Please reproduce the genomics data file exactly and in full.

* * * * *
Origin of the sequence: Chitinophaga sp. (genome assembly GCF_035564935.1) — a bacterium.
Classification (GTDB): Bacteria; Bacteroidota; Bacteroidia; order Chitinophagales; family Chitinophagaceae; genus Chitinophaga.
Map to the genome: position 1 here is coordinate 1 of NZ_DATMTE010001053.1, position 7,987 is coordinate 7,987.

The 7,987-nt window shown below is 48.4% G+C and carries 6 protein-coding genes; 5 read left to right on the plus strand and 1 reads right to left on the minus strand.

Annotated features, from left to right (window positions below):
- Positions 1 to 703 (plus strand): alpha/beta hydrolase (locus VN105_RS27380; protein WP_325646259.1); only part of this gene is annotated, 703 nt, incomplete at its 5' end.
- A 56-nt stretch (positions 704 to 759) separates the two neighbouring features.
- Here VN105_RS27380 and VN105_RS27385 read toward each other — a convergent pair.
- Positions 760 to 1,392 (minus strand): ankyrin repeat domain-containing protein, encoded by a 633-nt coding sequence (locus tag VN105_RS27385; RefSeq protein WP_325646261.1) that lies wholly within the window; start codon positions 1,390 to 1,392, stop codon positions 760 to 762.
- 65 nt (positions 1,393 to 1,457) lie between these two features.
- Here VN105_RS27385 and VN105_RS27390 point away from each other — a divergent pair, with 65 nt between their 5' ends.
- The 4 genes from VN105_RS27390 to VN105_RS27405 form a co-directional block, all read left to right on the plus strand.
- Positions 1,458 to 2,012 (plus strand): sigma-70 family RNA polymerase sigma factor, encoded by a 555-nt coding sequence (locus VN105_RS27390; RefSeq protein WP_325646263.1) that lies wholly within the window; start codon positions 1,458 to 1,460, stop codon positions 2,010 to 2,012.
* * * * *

Origin of the sequence: Chitinophaga sp. (genome assembly GCF_035564935.1) — a bacterium.
Classification (GTDB): Bacteria; Bacteroidota; Bacteroidia; order Chitinophagales; family Chitinophagaceae; genus Chitinophaga.
Map to the genome: position 1 here is coordinate 1 of NZ_DATMTE010001053.1, position 7,987 is coordinate 7,987.

The 7,987-nt window shown below is 48.4% G+C and carries 6 protein-coding genes; 5 read left to right on the plus strand and 1 reads right to left on the minus strand.

Annotated features, from left to right (window positions below):
- Positions 1 to 703 (plus strand): alpha/beta hydrolase (locus VN105_RS27380; protein WP_325646259.1); only part of this gene is annotated, 703 nt, incomplete at its 5' end.
- A 56-nt stretch (positions 704 to 759) separates the two neighbouring features.
- Here VN105_RS27380 and VN105_RS27385 read toward each other — a convergent pair.
- Positions 760 to 1,392 (minus strand): ankyrin repeat domain-containing protein, encoded by a 633-nt coding sequence (locus tag VN105_RS27385; RefSeq protein WP_325646261.1) that lies wholly within the window; start codon positions 1,390 to 1,392, stop codon positions 760 to 762.
- 65 nt (positions 1,393 to 1,457) lie between these two features.
- Here VN105_RS27385 and VN105_RS27390 point away from each other — a divergent pair, with 65 nt between their 5' ends.
- The 4 genes from VN105_RS27390 to VN105_RS27405 form a co-directional block, all read left to right on the plus strand.
- Positions 1,458 to 2,012 (plus strand): sigma-70 family RNA polymerase sigma factor, encoded by a 555-nt coding sequence (locus VN105_RS27390; RefSeq protein WP_325646263.1) that lies wholly within the window; start codon positions 1,458 to 1,460, stop codon positions 2,010 to 2,012.